Centre all for investors, against common man: Jayalalithaa

J. Jayalalithaa Thursday flayed the Centre, saying it was indifferent to reducing poverty and was busy conspiring against the common man to facilitate foreign investors.

Published: 27th December 2012 03:32 PM  |   Last Updated: 28th December 2012 08:32 AM   |  A+A-


Tamil Nadu Chief Minister J. Jayalalithaa Thursday flayed the centre, saying it was indifferent to reducing poverty and was busy conspiring against the common man to facilitate foreign investors.

Speaking at the 57th meeting of the National Development Council (NDC) here, Jayalalithaa said: "We get the impression that the government at the centre is indifferent to reducing poverty. Large-scale poverty and inequality persist, and even widens with every Plan. The union government, far from serving the common man/woman, is conspiring against him/her by hiking prices of essential commodities and inputs and appears more focused on facilitating the interests of foreign investors."

She said the central government is caught in the daily squabbles of its constituents, merely trying to survive from day to day, and has neither the time nor the inclination to pay attention to the problems of the people of this country.

Wondering what the purpose of the NDC meeting was, Jayalalithaa pointed out that the country was already nearly three-quarters of the way into the first year of the Twelfth Plan.

"I wonder whether it would be useful to comment on the contents of the 12th Plan Document, since it is very unlikely that any such views would be taken on board," she said.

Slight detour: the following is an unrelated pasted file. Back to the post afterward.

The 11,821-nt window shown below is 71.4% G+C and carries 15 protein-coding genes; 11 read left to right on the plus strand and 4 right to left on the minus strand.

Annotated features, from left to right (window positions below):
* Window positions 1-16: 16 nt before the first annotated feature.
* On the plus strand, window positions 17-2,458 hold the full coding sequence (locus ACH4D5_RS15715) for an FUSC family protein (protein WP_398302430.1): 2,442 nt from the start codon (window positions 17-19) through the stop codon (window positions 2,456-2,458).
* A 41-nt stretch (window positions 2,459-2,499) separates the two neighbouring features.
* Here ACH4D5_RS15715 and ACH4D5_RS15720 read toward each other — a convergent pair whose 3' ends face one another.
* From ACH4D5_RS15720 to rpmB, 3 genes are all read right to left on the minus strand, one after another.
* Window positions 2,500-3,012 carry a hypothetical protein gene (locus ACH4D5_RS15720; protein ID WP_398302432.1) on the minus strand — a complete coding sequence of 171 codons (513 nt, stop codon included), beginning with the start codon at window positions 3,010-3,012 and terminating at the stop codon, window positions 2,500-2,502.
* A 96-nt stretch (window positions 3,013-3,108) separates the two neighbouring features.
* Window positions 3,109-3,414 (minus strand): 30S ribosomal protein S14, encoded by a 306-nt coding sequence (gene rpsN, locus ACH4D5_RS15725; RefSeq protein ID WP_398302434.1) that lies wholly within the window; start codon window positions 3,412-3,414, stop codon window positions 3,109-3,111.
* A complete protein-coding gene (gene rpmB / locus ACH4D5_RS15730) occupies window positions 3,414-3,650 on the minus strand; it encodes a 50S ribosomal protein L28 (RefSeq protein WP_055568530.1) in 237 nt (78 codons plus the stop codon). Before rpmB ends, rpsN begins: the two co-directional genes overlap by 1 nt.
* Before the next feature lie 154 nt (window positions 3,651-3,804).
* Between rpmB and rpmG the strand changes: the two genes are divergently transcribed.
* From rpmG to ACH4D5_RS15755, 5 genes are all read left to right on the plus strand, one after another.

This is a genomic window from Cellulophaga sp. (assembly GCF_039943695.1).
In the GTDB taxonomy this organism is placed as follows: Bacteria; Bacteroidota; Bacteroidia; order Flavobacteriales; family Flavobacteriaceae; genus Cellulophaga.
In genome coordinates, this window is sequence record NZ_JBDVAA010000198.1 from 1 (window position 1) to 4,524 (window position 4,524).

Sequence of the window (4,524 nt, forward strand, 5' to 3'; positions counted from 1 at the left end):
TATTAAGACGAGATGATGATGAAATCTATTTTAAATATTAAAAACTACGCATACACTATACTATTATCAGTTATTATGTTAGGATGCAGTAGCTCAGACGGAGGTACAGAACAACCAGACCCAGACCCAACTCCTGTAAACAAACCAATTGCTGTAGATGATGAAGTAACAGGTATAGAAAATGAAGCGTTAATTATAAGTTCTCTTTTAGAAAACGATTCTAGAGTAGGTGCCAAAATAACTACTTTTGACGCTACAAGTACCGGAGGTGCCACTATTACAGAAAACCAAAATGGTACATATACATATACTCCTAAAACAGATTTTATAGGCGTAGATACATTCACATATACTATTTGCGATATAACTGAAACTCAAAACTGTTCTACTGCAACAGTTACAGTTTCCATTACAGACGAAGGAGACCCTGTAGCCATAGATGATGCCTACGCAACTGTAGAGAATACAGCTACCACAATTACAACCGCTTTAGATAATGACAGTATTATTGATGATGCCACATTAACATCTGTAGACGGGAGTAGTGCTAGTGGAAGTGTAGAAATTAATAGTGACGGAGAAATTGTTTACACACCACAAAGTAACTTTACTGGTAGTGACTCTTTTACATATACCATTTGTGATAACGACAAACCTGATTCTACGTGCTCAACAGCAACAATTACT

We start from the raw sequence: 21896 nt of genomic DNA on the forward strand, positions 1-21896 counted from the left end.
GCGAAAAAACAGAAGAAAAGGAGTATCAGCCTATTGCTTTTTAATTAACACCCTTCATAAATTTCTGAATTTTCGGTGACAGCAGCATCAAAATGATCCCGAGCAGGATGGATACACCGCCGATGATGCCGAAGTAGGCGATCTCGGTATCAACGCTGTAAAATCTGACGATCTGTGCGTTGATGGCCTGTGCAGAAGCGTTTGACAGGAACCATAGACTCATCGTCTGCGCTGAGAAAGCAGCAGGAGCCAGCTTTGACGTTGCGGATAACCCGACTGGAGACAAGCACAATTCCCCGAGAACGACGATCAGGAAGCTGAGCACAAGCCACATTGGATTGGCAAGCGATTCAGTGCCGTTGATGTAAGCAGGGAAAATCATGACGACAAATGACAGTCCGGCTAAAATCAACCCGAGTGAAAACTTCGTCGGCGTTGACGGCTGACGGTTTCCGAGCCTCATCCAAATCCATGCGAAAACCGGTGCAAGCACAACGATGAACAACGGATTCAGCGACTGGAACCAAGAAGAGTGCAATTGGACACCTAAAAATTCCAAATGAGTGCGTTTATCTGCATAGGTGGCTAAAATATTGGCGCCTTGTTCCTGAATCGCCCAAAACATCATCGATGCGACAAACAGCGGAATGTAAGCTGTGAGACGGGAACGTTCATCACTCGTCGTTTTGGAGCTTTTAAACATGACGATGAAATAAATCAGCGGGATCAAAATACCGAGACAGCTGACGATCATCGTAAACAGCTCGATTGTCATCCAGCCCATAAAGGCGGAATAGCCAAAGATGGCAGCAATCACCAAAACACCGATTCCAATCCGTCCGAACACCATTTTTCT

Complaining that none of her suggestions made at the last meeting on the Approach to the Twelfth Plan found its way into the final Plan document Jayalalithaa said: "I found that no reasonable and legitimate suggestion from the states has been accepted and the big brotherly and undemocratic approach of superimposing on elected state governments dubious policies, priorities and programmes of a minority ruling coterie in Delhi has prevailed."

Blaming the centre's poor macro-economic management for the economic slowdown and adverse conditions facing the country, the Tamil Nadu chief minister, however, complimented the Planning Commission for admitting to policy failures.

"The central government has miserably failed in effective economic management of the country and is now forcing the resultant hardship on the people at large," Jayalalithaa said.

She said Tamil Nadu's legitimate requests are being turned down or ignored and every initiative stymied.

According to her, the centre is ineffective in playing its constitutional role in ensuring that the final award of the Cauvery Water Disputes Tribunal is notified so that it can be implemented and also failed to protect fishermen from attacks across the maritime boundary.

She said the non-issuance of licence for Digital Addressable System for the state capital by the centre is to facilitate the business interests of a particular family which forms part of the ruling coalition at the centre.

"This vindictive and discriminative act of the Government of India is highly condemnable and is yet another example of subverting the interests of the common people and the ruling dispensation's perpetual pandering to allies to ensure the survival of the central government," she said.

Charging the centre with being unfair, Jayalalithaa said the proportion of central assistance to the states for the Plan is down from 24.42 percent of the states' aggregate resources in the Eleventh Plan, to 23.08 percent in the Twelfth Plan.

She said the direct cash transfer scheme of the centre reveals short-sightedness and little understanding of ground realities.

"The cash transfer mechanism will not work for certain schemes like the Public Distribution System and fertilizer subsidy, where ensuring availability of food grains and fertilizers is much more crucial to preserve food security than transferring cash," she said.

Voicing her opposition to the pricing of water as outlined in the Plan Document Jayalalithaa urged the centre to use the NDC to discuss the issues concerning the states and consult with chief ministers on various issues and give due weightage to their viewpoints, rather than treating such occasions as purely ceremonial events to rubber-stamp a Central Plan.


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